This story is part 2 of my series of stories about things I’ve been struggling with in my journey into adulthood. Check out part 1 on my yoga and anxiety journey here.
Sometimes I get stuck in the unfortunate mindset of longing for what I don’t have. Over the last few weeks, I’ve noticed it repeatedly in myself and in those around me. It’s a casual tragedy.
Realizing when I’m not grounded
About a month ago, I visited some friends in SF, and in the middle of the top floor of the Google office overlooking an incredible view of the water, one of my friends and I discussed how we’ve been feeling lately. I explained that after a year of moving every few months and traveling to a different city or country nearly every month at the same time, I was “tired of travel”. She called me out: “I dream of living like you, but here you are complaining about it.”
Similarly, I’ve been having doubts about the way I’ve set myself up with moving to New York and everything else that came with the move. Even though the decision to move to New York was natural and mostly a no-brainer for me, there are some drawbacks. Namely, I easily get overwhelmed in stimulating environments and find it more difficult to ground myself in a city like New York. I’m worried that I’ll want to spend a lot of time at home and miss out on the opportunities to make new friends and develop my current friendships in the city. I often imagine moving into the suburbs or even just living on a farm or in the mountains for a while. Recently, while catching up on FaceTime with one of my friends who moved to the suburbs of California, I realized that he was struggling with the opposite emotions — feeling isolated and under-stimulated.
What’s ironic is that all of my friends and I are living lives that we each would have been proud of before college. Most of us are moving out of our family homes, have impressive jobs, are surrounded by reliable support systems, and more.
Good Ol’ Maslow’s Hierarchy
Maslow’s hierarchy of needs comes up quite often these days. The hierarchy illustrates different levels of needs as a pyramid to show that basic needs at the bottom (shelter, food, etc.) must be met before we can begin to consider needs higher up on the pyramid (self-esteem, aesthetics, etc.).
The hierarchy correlates pretty directly to my journey thus far into adulthood. Only when I had the jobs, relationships, and general stability was I able to think more about self-respect, freedom, and more.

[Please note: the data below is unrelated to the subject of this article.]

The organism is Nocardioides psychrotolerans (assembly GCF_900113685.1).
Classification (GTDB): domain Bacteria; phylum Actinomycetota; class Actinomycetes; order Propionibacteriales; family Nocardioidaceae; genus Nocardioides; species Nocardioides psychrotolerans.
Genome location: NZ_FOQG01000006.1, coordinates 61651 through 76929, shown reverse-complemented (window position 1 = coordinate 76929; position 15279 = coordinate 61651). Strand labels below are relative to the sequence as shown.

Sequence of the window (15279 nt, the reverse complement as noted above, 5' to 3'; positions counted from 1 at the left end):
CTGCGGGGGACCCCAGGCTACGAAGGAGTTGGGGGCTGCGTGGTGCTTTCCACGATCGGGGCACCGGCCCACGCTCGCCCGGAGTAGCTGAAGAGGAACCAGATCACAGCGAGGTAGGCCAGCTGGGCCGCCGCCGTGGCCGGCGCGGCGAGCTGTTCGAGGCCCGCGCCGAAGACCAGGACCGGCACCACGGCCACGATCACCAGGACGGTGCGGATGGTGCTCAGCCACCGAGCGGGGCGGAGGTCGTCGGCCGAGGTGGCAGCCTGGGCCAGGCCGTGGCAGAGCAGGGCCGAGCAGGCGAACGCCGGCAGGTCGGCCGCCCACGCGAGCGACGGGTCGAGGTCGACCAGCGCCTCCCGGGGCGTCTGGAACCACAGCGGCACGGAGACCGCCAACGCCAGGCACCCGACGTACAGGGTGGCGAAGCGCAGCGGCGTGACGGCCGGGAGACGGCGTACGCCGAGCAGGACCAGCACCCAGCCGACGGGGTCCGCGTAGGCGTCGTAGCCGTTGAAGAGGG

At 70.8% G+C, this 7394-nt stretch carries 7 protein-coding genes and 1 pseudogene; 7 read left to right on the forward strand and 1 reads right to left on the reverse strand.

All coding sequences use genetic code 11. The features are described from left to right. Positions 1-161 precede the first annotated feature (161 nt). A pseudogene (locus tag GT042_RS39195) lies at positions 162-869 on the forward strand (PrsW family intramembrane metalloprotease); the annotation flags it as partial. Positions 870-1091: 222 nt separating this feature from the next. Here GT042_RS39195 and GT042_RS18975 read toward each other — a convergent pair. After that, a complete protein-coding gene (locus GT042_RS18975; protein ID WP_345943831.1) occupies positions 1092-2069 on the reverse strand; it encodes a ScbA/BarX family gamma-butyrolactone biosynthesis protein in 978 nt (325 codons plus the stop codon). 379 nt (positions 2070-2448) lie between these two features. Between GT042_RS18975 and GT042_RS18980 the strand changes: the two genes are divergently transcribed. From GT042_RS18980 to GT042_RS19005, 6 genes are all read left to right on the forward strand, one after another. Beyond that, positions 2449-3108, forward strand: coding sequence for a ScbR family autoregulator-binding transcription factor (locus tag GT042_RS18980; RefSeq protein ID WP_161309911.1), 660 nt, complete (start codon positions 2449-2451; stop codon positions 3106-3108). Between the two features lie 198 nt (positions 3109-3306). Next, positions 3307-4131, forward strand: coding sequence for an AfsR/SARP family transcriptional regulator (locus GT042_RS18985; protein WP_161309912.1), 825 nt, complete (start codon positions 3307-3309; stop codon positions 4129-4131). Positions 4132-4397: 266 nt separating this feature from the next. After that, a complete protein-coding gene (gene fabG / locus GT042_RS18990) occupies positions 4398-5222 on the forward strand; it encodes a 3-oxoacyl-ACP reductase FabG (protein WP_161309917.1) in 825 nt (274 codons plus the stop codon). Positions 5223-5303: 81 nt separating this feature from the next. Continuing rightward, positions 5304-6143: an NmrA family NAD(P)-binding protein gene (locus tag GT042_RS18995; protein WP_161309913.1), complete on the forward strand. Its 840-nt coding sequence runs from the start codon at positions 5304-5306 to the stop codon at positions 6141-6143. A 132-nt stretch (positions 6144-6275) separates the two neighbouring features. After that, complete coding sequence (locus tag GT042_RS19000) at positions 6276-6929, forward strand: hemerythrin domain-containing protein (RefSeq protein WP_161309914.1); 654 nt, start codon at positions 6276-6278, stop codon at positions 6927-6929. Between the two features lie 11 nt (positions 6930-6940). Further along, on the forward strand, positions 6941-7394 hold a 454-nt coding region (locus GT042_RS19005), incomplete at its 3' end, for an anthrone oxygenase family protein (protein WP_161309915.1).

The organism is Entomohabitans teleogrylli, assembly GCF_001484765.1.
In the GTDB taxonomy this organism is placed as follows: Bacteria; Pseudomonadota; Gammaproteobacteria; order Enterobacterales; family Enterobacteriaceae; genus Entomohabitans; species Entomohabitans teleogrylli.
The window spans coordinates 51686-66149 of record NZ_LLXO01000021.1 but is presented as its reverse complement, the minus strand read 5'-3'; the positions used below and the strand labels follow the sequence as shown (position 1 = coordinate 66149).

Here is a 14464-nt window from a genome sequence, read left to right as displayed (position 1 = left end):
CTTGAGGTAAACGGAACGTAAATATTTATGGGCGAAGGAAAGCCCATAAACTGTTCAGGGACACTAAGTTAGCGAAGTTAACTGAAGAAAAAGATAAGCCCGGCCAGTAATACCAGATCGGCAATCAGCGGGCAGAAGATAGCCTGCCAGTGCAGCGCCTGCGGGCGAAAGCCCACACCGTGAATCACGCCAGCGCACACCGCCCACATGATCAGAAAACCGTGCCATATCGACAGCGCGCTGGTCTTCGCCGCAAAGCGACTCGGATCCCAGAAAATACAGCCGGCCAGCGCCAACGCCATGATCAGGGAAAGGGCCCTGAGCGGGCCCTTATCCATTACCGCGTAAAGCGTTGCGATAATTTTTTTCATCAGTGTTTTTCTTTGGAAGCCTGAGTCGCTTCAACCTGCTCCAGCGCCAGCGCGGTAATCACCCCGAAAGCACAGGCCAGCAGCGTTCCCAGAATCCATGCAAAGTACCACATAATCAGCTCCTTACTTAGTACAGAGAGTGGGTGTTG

Existential question time!
The question that I wonder nowadays is if the pursuit of being higher on the pyramid is a worthy one. Or does wanting to constantly improve take away from being in the present and enjoying what you already have? Probably both.
Will we ever be satisfied? Is the chase the best thing about life? Or is it taking away from our lives?
When we look at the lives of people at the top in our capitalistic society, namely billionaires, how can we gauge their level of satisfaction with their lives? They are notoriously unhappy, but is happiness the goal in life?
A lil tangent on ikigai
There have been a few periods in my life where I’ve felt a grand sense of overall satisfaction. In fact, I feel satisfied most days, though I can easily point out things I’m struggling with all the time. If I think too hard about it, I’ll typically start to wonder if happiness and satisfaction are temporary illusions, and if it’s better off that way.
The concept of ikigai, “a reason for being”, has been on my mind ever since I heard of the concept, which is a Japanese concept that roughly tries to define what makes up a person’s purpose. Since I’ve been thinking more about it recently and since I started reading Ikigai: The Japanese Secret to a Long and Happy Life, I’ve been making decisions with the four pillars of ikigai in mind: passion, mission, profession, and vocation. So far, so good (and very intriguing!).
In a society that values certain aspects of work and life more than others, the Japanese approach is refreshing. For most of my life, I’ve tried to balance what I love with what I can get paid for (two parts of ikigai) without as much thought in what I’m good at and what the world needs (the other two parts that complete ikigai).
Even though it’s more to think about when making decisions about how I spend my time, I’ve found it to be a worthy investment of time and energy. In terms of time management, the amount of energy you spend making a good decision and introspecting about how to spend time is a pretty good investment given how much more time you’ll actually spend doing the endeavor in question.
It’s all a balancing act.
To my detriment, I’m often guilty of extreme thinking. Optimism, pessimism, and even delusion have all hindered me in the past. During times when I feel like things are lacking, it’s useful to practice gratitude:
- I can work on myself while appreciating how far I’ve come.
- I can want things I lack while being grateful for what I already have.
Talking to people is helpful.
Furthermore, I’ve found that in times of solitude or in conversations with people that serve as echo chambers, it’s easy to get in our own heads about what’s wrong in our lives. I’m immensely grateful for the people in my life who can call me out for losing sight of the big picture and bring me back to earth. While most of my friends share relatively similar general values to me, talking to different people about things I’m going through still usually provides a more well-rounded perspective and helps me to zoom out.
The remedy for grass-is-greener-on-the-other-side is probably just to focus on watering your own damn grass. How to do that in practice? Well that’s another open-ended question to ponder, isn’t it? There’s something weirdly beautiful about the confusing abstractness of my mental models these days — it’s both a tragedy and an art.
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